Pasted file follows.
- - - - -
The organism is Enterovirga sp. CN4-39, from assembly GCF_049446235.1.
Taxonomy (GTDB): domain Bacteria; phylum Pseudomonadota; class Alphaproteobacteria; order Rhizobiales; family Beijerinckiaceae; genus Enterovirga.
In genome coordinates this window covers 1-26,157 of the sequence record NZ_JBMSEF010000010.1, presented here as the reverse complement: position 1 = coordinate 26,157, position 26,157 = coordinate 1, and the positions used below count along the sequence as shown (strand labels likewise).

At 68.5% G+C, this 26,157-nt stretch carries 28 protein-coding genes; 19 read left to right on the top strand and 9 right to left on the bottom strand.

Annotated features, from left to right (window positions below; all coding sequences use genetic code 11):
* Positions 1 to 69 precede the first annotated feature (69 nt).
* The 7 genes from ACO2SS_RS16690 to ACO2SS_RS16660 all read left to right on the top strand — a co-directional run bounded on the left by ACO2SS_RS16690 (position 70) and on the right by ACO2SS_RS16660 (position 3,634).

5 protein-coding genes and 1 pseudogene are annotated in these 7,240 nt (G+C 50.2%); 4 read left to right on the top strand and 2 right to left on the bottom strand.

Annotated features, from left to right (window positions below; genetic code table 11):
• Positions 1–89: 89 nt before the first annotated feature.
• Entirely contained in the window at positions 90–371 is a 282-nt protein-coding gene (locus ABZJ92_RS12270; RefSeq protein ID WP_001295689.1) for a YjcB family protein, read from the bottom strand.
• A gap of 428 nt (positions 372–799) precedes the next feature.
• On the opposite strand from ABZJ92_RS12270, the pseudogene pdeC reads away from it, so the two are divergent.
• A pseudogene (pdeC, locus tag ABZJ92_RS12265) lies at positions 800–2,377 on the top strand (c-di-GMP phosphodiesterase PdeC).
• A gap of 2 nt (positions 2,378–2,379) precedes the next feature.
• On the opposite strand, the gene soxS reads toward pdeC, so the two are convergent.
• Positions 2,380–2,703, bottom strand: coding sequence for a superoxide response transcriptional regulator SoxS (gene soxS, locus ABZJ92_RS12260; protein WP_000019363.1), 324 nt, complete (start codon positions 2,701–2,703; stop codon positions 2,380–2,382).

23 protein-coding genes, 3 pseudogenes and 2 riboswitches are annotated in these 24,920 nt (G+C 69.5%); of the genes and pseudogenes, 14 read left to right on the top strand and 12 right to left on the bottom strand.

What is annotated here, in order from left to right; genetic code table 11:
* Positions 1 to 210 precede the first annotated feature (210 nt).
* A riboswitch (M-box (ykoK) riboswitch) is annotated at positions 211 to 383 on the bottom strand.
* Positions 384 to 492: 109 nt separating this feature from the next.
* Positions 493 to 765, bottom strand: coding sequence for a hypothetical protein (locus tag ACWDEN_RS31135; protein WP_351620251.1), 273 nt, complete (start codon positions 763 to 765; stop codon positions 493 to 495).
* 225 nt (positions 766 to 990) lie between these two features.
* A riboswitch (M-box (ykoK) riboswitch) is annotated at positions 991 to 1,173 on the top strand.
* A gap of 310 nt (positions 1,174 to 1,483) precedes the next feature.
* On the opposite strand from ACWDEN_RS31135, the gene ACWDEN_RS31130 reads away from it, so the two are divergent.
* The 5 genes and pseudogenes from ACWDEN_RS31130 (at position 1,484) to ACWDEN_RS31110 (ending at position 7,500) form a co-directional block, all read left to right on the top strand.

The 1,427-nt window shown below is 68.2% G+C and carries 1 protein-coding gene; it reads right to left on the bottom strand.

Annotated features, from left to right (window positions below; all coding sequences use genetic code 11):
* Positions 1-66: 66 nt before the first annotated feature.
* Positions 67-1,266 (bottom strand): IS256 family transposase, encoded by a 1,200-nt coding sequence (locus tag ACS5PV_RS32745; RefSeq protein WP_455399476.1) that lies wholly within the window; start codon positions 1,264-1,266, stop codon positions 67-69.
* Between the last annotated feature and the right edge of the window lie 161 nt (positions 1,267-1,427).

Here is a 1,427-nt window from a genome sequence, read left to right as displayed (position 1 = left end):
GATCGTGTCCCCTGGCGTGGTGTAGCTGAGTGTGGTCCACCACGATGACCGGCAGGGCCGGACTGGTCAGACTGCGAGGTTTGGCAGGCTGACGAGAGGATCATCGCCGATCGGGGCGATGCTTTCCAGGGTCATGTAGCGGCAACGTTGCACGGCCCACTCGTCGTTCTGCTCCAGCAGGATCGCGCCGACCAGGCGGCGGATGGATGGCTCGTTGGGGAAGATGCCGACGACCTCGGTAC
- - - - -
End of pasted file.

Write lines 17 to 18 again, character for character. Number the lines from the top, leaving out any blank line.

• Positions 2,380–2,703, bottom strand: coding sequence for a superoxide response transcriptional regulator SoxS (gene soxS, locus ABZJ92_RS12260; protein WP_000019363.1), 324 nt, complete (start codon positions 2,701–2,703; stop codon positions 2,380–2,382).

23 protein-coding genes, 3 pseudogenes and 2 riboswitches are annotated in these 24,920 nt (G+C 69.5%); of the genes and pseudogenes, 14 read left to right on the top strand and 12 right to left on the bottom strand.